In the 1970s the telecommunications industry conceived that digital services would follow much the same pattern as voice services, and conceived a grandiose vision of end-to-end circuit switched services, known as the Broadband Integrated Services Digital Network (B-ISDN). This was conceived as a logical extension of the end-to-end circuit switched data service, ISDN.

The technology for B-ISDN was going to be Asynchronous Transfer Mode (ATM), which was intended to carry both synchronous voice and asynchronous data services on the same transport.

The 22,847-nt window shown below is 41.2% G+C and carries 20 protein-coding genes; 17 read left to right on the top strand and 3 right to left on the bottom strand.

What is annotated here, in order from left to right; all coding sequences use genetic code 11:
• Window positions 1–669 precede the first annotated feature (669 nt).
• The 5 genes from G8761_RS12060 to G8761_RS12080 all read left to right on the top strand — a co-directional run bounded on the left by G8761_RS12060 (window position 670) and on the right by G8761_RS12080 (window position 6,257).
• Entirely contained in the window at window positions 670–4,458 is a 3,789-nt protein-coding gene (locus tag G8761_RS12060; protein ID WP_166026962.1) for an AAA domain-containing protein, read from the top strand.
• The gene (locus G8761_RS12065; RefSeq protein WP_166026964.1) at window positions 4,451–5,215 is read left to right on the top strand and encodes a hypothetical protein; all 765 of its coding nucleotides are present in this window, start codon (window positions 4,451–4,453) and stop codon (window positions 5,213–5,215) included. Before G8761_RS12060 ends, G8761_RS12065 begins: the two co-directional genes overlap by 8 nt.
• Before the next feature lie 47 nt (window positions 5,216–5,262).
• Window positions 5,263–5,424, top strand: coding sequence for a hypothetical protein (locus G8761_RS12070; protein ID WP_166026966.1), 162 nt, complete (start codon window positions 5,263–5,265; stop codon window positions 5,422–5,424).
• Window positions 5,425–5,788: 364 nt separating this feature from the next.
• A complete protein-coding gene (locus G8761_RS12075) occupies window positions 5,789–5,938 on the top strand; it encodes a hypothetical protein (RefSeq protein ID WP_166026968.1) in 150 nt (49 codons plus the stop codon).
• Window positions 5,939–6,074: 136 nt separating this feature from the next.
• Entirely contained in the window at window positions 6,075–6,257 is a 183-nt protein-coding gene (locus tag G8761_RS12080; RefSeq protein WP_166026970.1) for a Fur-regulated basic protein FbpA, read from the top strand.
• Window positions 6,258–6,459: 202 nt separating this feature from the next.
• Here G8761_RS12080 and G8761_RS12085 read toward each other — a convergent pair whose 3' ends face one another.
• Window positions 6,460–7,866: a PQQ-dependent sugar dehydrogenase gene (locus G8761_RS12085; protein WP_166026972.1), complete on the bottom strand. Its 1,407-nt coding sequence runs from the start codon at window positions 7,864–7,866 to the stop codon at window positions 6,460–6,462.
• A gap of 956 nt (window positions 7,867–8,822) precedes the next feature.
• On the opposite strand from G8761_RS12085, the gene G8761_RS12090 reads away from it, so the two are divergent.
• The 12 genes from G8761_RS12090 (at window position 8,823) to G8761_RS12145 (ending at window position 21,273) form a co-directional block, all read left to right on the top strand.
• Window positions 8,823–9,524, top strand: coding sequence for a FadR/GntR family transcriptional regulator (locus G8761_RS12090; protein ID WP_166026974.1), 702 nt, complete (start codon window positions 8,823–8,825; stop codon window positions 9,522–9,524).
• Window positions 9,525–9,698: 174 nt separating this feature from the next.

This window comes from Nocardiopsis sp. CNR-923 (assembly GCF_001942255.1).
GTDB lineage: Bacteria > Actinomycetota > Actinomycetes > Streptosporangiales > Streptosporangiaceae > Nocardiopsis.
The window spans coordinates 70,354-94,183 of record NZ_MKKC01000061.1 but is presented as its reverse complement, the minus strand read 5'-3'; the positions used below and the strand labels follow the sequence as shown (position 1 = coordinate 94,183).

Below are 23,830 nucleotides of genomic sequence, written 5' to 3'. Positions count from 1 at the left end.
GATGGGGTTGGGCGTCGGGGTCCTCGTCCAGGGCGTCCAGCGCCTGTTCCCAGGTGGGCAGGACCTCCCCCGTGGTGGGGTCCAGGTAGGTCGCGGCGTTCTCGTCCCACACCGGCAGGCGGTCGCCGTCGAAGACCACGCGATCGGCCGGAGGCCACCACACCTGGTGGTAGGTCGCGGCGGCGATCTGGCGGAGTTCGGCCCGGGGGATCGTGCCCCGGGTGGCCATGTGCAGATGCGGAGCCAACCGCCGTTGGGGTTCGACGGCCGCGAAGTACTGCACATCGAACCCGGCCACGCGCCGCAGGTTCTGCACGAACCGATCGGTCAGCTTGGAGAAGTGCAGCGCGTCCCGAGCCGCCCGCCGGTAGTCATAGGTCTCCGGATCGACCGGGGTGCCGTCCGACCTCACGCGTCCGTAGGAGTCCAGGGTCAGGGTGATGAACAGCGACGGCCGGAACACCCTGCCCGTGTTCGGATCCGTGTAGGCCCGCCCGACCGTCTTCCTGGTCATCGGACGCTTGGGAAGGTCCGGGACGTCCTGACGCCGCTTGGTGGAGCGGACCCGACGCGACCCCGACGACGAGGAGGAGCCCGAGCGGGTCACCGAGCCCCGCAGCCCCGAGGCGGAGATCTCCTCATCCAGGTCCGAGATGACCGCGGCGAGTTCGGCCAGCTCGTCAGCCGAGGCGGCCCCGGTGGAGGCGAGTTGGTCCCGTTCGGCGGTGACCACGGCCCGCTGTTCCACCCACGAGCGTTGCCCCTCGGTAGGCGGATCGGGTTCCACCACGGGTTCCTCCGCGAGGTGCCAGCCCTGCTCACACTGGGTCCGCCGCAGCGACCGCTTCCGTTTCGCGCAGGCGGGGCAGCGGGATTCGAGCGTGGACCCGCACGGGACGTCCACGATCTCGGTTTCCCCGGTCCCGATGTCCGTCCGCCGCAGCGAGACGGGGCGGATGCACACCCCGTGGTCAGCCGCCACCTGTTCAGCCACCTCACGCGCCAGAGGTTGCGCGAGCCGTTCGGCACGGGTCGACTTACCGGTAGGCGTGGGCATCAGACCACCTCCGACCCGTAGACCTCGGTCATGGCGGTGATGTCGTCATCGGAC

The B-ISDN vision has been overtaken by the disruptive technology of the Internet. The ATM technology survives as a low-level layer in most DSL technologies.